The last time I attended a Memorial Day Ceremony in my hometown of Lodi, Ohio, was probably when I was in High School marching band. That would have been over 30 years ago. I don’t remember what I thought or felt at that time. I probably was hot and tired from marching up Bank Street with a trombone. I can almost guarantee that I didn’t really understand the magnitude of what we were doing or who we were honoring.
Fast forward 30 plus years and thanks to the addition of social media, I cannot get away from understanding what we are doing or who we are honoring. And I am grateful. Because of the sacrifice men and women made during the Revolutionary War, we live in a country that is governed not by a monarchy but by representatives elected by the people. Because of the sacrifice made by men and women during the Civil War, we live in the United States of America. Because of the sacrifice made by men and women during the Great Wars (WWI and WWII), the Korean War, the Vietnam War and Desert Storm, we can live and worship and pursue happiness without fear of persecution. Because of the sacrifice men and women are currently making during this war on terror, we are free to go about our lives in safety and security. Again, I am truly grateful.
The ceremony at the cemetery was a somber one. It began with the Star Spangled Banner being played by the Cloverleaf Marching Band (I think junior high, because they students looked really young!). Then we were led in the Pledge of Allegiance. Next, Pastor Pamela Sayre from the Chippewa Lake Methodist Church led us in prayer, lifting up the families of those who had lost loved ones in war.
Mike Mace was the Keynote Speaker. He reminded us that this is a time to honor those who gave the ultimate sacrifice, their lives, in the services of their country. Veterans Day is to give honor to all who served or are serving in our military. Medina County Commissioner, Pat Geissman, gave a brief overview of history of Memorial Day, which started out as Decoration Day in 1868, three years after the end of the Civil War. Mike Landis from the Lodi Post of the American Legion read the poem “Flanders Field” and the names of the Lodi Chapter American Legionaries who are now deceased. Then the Three Gun Volley (known also as the 21 Gun Salute) and the playing of Taps ended the ceremony at the cemetery.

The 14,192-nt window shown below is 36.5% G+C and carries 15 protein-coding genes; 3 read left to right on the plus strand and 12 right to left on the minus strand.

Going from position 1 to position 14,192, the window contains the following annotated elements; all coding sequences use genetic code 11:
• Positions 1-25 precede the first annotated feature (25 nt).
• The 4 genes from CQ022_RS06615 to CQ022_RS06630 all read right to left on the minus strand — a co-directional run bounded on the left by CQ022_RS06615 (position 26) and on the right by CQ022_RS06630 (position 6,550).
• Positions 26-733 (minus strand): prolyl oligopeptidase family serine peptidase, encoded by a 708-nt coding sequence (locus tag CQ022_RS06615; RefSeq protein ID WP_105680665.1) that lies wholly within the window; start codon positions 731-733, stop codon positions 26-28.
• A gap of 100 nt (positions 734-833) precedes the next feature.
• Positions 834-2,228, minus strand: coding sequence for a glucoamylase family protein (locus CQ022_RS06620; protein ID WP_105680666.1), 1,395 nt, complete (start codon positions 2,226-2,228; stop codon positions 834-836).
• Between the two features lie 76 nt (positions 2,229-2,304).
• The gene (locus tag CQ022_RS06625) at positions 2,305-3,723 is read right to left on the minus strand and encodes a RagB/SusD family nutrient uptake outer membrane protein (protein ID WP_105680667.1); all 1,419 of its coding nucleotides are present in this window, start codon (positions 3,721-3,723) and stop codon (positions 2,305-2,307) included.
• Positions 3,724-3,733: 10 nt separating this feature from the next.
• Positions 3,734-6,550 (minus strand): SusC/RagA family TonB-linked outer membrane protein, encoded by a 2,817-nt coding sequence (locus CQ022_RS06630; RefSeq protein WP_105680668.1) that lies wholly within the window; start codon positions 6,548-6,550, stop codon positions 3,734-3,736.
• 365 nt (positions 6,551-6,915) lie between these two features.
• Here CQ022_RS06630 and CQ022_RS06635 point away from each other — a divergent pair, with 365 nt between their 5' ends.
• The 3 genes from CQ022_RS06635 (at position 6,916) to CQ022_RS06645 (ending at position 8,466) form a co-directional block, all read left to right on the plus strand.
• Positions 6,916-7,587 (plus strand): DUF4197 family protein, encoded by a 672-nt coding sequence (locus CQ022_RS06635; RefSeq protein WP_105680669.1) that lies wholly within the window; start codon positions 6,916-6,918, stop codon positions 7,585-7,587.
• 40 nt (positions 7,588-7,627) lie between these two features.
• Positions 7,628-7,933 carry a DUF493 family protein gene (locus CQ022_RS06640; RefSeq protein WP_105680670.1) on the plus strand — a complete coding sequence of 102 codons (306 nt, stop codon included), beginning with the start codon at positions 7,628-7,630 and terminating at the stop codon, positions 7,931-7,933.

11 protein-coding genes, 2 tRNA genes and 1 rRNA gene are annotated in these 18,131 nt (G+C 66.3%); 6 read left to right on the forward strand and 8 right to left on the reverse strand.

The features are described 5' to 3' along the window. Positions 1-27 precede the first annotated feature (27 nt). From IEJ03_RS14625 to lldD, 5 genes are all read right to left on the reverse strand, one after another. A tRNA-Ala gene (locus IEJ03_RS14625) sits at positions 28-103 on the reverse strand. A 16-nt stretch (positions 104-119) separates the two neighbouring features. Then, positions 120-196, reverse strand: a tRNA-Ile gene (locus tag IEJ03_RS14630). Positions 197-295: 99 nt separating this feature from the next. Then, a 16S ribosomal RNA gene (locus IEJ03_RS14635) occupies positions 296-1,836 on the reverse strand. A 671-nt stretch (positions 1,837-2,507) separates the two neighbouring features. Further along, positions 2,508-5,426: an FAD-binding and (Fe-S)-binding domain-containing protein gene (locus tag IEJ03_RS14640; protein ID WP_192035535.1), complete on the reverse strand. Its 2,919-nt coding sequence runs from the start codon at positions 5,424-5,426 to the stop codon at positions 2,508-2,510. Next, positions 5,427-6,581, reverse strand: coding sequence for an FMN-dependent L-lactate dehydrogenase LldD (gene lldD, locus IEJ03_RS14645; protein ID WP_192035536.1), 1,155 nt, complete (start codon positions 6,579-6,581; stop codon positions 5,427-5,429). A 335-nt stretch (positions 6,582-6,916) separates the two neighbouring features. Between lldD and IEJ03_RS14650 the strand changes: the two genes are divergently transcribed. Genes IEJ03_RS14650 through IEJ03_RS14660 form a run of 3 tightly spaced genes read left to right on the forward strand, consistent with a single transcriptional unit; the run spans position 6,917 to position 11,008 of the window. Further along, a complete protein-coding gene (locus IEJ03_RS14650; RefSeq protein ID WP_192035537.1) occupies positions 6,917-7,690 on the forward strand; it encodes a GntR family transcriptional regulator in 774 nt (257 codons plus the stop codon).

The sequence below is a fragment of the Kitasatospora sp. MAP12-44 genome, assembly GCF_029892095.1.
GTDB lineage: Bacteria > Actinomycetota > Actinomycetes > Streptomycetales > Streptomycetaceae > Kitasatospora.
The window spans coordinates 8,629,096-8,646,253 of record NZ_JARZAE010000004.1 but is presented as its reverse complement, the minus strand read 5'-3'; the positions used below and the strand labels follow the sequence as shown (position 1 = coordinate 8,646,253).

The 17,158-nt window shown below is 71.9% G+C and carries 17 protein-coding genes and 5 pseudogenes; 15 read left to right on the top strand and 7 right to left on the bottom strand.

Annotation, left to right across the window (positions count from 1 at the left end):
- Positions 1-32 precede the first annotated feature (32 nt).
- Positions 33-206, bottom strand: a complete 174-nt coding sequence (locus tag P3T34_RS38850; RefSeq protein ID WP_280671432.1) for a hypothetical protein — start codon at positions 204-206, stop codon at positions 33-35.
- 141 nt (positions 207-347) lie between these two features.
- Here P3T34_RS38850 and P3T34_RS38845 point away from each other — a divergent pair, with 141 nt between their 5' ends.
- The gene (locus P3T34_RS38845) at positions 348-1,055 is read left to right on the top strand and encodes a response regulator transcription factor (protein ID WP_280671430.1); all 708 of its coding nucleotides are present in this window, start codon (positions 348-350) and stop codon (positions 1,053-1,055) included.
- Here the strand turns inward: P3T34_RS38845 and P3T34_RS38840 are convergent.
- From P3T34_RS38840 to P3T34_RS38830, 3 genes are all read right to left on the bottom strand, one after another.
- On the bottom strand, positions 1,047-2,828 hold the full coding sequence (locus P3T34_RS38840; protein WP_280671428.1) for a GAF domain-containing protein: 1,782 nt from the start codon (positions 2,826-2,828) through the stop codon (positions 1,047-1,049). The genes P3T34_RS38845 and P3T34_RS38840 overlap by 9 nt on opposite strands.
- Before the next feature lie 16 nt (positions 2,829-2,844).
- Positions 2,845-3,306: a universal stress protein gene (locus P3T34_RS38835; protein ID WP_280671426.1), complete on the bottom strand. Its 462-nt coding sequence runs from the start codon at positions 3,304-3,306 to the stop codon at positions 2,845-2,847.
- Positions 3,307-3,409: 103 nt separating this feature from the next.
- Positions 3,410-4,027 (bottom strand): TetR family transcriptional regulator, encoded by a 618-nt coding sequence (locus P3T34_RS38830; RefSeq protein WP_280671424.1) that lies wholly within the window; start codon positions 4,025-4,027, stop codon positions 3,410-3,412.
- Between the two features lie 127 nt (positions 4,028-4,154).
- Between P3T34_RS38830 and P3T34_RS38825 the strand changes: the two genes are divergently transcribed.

While we were there, waiting for the parade participants to enter the Woodlawn Cemetery, I saw my best friend from childhood, Stephanie. She was there with her two grown daughters. She said that she hadn’t been to the Lodi parade in several years either, as her husband, a police officer, had previously participated in Memorial Day Ceremonies in the towns where he served. This year, however, she decided to attend Lodi’s event. Her father, Raymond Buttolph, who was a Vietnam Veteran, passed away several years ago and is laid to rest in Woodlawn Cemetery. I can only imagine how a day like today affects her. While he didn’t die in the war, she and her family lost him all too soon. Just being there, watching her, gave me a tiny glimpse of what the toll of war can take on the ones who give their all and the ones left behind.
As I watched the parade and the ceremony that was assembled today, on May 30, 2016, I thought about the children there. I wonder if they will grasp that the freedom they have is because of people who long ago and unfortunately very recently, gave the last full measure of their devotion to protect them. I wonder if I can fully grasp it, too.